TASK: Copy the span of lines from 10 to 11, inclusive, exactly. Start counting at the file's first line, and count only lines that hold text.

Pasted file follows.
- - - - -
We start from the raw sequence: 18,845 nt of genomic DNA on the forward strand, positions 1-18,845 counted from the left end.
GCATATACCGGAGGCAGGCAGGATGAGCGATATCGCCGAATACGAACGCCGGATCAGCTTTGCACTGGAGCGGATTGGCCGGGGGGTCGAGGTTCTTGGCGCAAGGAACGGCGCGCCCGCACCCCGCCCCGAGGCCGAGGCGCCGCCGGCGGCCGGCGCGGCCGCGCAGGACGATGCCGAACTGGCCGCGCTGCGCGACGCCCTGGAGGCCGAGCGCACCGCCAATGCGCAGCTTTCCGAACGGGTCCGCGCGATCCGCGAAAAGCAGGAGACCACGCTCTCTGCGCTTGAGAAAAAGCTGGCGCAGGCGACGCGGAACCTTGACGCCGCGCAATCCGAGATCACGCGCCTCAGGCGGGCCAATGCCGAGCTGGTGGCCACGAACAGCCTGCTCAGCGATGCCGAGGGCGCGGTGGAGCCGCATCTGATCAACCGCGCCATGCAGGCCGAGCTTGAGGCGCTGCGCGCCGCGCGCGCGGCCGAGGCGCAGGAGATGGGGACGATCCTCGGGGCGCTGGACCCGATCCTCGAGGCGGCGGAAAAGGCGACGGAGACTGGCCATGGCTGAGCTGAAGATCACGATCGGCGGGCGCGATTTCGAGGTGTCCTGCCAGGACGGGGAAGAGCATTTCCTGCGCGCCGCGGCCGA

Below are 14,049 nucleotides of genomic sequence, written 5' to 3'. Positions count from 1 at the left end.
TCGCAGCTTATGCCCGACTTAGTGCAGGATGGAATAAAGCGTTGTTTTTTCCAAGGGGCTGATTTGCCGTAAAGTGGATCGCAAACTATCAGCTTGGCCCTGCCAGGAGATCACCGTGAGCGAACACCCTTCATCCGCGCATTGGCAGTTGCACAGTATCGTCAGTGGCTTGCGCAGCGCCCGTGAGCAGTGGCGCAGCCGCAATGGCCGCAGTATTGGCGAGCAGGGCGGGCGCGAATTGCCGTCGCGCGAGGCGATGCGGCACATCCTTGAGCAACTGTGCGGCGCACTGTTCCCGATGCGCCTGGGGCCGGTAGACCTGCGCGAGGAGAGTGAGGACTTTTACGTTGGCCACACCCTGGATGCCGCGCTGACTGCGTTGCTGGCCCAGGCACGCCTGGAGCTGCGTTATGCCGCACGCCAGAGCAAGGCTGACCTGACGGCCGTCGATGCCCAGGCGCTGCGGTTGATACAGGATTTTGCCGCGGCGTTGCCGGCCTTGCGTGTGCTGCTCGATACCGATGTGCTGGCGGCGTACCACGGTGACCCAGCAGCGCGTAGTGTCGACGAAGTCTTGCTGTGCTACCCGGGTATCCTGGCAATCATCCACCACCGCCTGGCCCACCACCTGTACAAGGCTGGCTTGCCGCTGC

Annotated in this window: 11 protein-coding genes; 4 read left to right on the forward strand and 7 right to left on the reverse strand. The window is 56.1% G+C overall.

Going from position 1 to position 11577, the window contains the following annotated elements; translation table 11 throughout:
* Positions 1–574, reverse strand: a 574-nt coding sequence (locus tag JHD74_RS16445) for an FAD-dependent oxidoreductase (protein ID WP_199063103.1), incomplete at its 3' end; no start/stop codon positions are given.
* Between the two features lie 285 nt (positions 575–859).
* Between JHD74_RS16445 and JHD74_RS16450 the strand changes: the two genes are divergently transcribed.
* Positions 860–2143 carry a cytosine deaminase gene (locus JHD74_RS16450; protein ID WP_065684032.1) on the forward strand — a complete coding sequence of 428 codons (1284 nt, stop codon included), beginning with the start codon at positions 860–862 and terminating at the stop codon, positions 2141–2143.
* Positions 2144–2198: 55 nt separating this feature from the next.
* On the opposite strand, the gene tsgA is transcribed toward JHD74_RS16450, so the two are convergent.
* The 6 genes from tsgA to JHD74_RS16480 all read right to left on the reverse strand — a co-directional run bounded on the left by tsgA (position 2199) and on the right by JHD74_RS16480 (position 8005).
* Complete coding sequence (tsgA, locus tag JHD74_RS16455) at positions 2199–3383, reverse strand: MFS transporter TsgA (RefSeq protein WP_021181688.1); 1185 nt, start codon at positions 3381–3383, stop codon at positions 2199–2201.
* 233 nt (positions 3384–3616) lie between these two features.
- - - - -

* Positions 860–2143 carry a cytosine deaminase gene (locus JHD74_RS16450; protein ID WP_065684032.1) on the forward strand — a complete coding sequence of 428 codons (1284 nt, stop codon included), beginning with the start codon at positions 860–862 and terminating at the stop codon, positions 2141–2143.
* Positions 2144–2198: 55 nt separating this feature from the next.